The latest US labour report fell far short of expectations, dashing any hopes that the jobs market was now strong enough to allow the Federal Reserve to begin considering scaling back its sizeable programme of asset purchases in support of the post-pandemic economic recovery.
The US added just 266 000 jobs in April, disappointing those who had called for an increase almost four times as large. Employment in sectors that were especially hard hit by public health measures to fight COVID – such as schools, hospitality and tourism – rose by 335 000 new positions, implying that employment overall contracted across the rest of the economy.
We find it hard to rhyme the overall picture with the booming business confidence indicators in both the manufacturing and services sectors (see Exhibit 1), with consumers reporting that they view the availability of jobs as much improved and with strong readings across a range of hard spending data.
There are several alternative, possibly complementary, explanations: short-run constraints on labour supply; limits to the speed with which workers and vacancies can be matched; and data noise.
The USD 300 a week top-up to unemployment insurance has been cited as making it extremely difficult to hire workers into a range of positions, particularly those in the lower part of the income distribution. In addition, parents still face the challenges of juggling remote-schooling and a job. For public facing jobs, fears over contracting COVID could still be holding back workers.
While the additional federal USD 300 a week payment is available – until early September – claimants eligible for full benefits will receive around USD 650/week – that is roughly equivalent to a full-time job at USD 16 an hour – while not working.
That should be a clear disincentive to work. In that case, the next four months could see more sluggish job creation, high hours worked and rising pay.
However, last summer, the emergency unemployment benefits were twice as generous as they are now and twice as many people were claiming them, yet that didn’t seem to cause companies huge difficulties bringing back furloughed workers.
Furthermore, it’s not clear why this should have suddenly become a serious problem – supplemental unemployment insurance (UI) has been in place since January. In addition, some of the sectors that should have found high levels of UI as the biggest hurdle to hiring workers – those with the lowest wage rates – are precisely those that saw the strongest job gains: hospitality and entertainment.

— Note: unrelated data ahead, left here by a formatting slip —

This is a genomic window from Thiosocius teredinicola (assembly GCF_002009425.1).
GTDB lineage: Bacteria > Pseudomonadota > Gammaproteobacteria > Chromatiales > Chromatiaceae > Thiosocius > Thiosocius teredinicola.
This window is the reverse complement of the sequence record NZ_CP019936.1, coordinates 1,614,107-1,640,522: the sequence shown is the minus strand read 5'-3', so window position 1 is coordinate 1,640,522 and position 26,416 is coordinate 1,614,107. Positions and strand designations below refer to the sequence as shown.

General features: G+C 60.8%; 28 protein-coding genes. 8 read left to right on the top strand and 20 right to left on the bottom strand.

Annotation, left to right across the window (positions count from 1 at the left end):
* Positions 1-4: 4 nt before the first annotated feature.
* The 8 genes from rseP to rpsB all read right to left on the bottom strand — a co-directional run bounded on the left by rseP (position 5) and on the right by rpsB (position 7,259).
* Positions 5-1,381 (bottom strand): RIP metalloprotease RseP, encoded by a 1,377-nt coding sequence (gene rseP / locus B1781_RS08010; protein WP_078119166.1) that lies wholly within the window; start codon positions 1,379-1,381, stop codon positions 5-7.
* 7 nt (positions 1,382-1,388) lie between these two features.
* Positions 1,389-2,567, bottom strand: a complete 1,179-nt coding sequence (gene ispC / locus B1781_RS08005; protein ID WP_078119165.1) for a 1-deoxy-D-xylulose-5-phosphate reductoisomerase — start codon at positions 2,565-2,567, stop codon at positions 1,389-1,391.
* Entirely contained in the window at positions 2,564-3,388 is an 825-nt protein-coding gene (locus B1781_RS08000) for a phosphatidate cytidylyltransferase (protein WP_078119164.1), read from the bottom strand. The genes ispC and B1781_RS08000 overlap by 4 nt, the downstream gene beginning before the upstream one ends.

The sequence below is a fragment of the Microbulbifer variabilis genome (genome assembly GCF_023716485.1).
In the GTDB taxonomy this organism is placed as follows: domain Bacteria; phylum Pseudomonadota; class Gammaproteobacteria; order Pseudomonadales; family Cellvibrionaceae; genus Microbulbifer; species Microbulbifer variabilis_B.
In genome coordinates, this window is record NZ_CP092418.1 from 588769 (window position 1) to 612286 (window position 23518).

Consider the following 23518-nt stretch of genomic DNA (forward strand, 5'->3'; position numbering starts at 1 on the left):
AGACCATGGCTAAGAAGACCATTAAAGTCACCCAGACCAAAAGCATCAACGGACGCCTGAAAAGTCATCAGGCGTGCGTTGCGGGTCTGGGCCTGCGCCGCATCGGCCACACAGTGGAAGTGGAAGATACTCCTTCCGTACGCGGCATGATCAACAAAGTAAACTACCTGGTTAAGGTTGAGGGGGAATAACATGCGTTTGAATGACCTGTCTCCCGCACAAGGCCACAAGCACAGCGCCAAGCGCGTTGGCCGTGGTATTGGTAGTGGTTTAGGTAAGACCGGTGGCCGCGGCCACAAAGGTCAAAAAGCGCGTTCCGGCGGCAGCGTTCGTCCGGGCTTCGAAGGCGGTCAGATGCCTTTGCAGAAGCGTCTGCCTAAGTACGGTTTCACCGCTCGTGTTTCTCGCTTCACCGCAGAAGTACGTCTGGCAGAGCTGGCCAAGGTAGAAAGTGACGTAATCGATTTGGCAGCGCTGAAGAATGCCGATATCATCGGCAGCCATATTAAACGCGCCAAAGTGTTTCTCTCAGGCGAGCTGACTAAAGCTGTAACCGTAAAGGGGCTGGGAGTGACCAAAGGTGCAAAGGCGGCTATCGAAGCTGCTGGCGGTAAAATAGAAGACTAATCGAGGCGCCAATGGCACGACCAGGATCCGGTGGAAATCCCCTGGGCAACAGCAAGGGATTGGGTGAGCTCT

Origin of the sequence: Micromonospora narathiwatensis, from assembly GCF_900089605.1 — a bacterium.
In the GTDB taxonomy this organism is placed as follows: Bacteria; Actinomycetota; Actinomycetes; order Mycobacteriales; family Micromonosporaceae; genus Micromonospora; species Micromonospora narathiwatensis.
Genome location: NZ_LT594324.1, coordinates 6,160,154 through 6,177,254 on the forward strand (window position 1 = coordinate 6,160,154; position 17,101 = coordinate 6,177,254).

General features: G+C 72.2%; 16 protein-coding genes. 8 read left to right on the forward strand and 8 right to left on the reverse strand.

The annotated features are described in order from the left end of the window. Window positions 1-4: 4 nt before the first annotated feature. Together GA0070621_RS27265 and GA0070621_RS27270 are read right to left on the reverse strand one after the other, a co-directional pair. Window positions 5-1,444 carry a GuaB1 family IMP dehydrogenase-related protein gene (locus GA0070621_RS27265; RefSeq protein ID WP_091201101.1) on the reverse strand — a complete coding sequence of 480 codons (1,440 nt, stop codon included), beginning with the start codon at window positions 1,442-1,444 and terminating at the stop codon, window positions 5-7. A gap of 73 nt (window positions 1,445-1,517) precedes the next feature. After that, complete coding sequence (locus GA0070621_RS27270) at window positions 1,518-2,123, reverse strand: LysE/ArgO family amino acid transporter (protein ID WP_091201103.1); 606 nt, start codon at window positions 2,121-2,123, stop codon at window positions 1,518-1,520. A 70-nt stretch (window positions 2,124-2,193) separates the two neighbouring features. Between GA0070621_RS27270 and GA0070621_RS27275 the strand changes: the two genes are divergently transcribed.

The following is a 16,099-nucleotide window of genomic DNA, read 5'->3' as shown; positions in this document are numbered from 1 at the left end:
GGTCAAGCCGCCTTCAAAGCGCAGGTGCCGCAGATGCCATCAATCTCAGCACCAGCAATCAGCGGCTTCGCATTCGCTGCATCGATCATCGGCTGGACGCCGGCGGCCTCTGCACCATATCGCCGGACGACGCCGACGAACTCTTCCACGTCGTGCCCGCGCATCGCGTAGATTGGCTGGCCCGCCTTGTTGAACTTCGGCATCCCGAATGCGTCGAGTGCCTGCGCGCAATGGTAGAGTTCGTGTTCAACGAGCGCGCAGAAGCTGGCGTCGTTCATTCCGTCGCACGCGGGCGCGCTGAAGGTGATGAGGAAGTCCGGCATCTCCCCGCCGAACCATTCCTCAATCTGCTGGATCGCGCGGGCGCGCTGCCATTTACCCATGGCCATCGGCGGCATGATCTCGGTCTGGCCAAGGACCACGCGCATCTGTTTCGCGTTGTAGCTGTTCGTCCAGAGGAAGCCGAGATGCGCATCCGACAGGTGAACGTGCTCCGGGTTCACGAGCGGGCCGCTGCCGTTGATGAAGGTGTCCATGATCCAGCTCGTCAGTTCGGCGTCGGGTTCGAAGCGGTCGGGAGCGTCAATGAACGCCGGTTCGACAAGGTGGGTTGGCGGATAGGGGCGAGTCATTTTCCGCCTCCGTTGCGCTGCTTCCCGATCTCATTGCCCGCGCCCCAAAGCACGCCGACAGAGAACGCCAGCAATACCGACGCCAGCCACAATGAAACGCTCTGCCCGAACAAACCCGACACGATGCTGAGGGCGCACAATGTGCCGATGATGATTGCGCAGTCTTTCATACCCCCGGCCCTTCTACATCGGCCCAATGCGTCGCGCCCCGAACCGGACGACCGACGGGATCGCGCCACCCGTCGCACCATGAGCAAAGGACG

One difference between now and last summer is the role of temporary layoffs (see exhibit 2). As the US economy reopened through late spring/early summer, most of the gigantic rebound in jobs was due to people who were working in February 2020, but were furloughed when COVID hit, re-joining their former employers. Rehiring should have been straightforward for both the company and the employee.
Now, a greater fraction of the new jobs are being created via the traditional, but more convoluted recruitment system. The time employers need to navigate this process probably caps the rate of new hiring in any one month.
However, given the strength of the data in March (770 000 new jobs), when such a matching problem should also have occurred, it seems hard to believe this alone caused April’s much weaker than expected job creation.
There might have been a data blip. However, there is no obvious smoking gun. Like all economic data, sampling errors can produce rogue outcomes. April’s data could simply an example of that.
Other data will be scrutinised intensely to see which explanation holds.
Assuming it is a labour supply issue, the numbers will likely continue to be distorted by the incentive effect of high levels of unemployment insurance throughout the summer. However, once that expires in early September, the underlying balance should reveal itself. In the meantime, the picture will be blurry with sub-optimal hiring and oversized pay and hours.
With the Fed having made ‘substantial’ improvement in the labour market a criteria for trimming its quantitative easing (QE) asset purchases, April’s data shows that the bar has not yet been met (see exhibit 3).
Absent a blowout jobs report for May, we expect no progress on any tapering plans at the mid-June policy meeting. Chair Jay Powell has spent a lot of time on pushing back against the idea he will change monetary policy in response to ‘transitory’ inflation over the coming months. It is hard to see him acting differently in response to a transitory hit to labour supply.
If the Fed isn’t going to even begin talking about tapering QE at the June meeting, actually reducing the QE programme by the end of this year while still fulfilling Powell’s pledge to give the market a lot of advance notice could very difficult. That pushes the odds of a taper into early 2022.
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